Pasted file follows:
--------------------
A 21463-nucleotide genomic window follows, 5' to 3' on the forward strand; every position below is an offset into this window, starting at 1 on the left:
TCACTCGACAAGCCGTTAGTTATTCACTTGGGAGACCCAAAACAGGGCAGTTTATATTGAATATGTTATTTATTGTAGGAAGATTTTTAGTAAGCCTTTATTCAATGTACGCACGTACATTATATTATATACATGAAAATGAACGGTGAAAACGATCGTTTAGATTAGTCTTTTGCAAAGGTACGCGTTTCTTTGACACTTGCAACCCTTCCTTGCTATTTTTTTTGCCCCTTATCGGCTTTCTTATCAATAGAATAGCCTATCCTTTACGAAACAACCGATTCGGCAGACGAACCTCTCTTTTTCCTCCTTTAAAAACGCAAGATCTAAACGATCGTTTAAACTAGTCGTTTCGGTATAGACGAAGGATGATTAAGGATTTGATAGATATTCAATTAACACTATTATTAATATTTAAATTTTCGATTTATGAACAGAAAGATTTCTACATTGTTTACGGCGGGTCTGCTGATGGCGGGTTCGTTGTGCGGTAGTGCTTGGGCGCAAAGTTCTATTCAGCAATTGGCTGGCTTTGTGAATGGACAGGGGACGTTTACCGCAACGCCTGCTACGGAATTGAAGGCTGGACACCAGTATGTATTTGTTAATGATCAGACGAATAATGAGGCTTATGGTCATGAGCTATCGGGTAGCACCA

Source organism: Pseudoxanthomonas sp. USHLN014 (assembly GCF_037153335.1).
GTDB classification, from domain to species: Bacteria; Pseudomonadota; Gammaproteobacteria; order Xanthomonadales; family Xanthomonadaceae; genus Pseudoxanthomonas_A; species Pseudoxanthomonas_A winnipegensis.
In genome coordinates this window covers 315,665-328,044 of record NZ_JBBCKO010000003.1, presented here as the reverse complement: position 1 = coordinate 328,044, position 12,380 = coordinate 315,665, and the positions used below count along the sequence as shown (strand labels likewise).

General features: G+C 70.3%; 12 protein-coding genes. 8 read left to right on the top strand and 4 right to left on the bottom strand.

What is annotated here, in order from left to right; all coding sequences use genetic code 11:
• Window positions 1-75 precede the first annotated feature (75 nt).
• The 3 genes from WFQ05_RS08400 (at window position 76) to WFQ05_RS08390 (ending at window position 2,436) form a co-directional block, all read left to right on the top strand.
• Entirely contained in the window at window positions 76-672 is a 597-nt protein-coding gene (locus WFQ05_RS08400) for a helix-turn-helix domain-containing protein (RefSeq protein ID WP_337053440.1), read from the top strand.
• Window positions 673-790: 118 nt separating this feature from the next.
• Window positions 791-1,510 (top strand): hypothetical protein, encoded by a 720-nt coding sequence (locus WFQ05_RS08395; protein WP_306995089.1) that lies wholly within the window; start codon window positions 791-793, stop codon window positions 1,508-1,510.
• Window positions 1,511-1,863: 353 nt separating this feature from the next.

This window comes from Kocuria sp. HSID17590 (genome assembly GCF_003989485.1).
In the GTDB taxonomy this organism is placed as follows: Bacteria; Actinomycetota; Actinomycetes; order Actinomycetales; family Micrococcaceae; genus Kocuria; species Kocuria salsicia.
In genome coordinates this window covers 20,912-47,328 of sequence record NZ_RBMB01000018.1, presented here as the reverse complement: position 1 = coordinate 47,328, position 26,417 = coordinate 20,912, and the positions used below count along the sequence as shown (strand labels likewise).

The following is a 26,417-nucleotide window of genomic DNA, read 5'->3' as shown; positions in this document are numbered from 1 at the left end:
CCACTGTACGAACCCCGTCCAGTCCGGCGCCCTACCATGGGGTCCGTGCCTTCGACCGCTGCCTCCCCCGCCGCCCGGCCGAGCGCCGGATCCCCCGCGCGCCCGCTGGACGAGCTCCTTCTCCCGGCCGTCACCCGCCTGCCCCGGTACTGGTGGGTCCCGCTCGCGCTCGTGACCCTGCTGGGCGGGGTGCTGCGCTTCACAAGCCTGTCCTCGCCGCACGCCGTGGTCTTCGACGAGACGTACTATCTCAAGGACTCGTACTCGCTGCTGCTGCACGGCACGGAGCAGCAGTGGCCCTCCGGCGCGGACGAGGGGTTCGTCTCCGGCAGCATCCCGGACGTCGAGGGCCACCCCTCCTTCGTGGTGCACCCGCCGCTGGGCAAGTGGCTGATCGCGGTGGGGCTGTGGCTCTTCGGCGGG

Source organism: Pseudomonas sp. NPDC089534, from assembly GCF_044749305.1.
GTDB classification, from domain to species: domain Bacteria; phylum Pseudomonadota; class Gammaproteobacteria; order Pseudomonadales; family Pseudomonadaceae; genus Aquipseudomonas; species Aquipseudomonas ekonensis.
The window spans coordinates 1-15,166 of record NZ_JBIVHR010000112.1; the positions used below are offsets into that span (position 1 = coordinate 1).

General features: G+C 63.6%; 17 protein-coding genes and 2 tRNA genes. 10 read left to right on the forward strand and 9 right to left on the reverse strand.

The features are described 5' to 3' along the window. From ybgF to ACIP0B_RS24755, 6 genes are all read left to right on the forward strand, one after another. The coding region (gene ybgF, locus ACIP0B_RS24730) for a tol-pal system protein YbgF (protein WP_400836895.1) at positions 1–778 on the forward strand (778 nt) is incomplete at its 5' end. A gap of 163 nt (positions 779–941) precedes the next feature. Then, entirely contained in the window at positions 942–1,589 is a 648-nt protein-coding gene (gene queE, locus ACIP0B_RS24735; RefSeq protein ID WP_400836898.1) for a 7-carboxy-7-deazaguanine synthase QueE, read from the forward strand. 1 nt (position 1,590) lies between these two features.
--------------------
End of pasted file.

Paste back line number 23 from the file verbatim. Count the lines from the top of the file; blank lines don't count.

The features are described 5' to 3' along the window. From ybgF to ACIP0B_RS24755, 6 genes are all read left to right on the forward strand, one after another. The coding region (gene ybgF, locus ACIP0B_RS24730) for a tol-pal system protein YbgF (protein WP_400836895.1) at positions 1–778 on the forward strand (778 nt) is incomplete at its 5' end. A gap of 163 nt (positions 779–941) precedes the next feature. Then, entirely contained in the window at positions 942–1,589 is a 648-nt protein-coding gene (gene queE, locus ACIP0B_RS24735; RefSeq protein ID WP_400836898.1) for a 7-carboxy-7-deazaguanine synthase QueE, read from the forward strand. 1 nt (position 1,590) lies between these two features.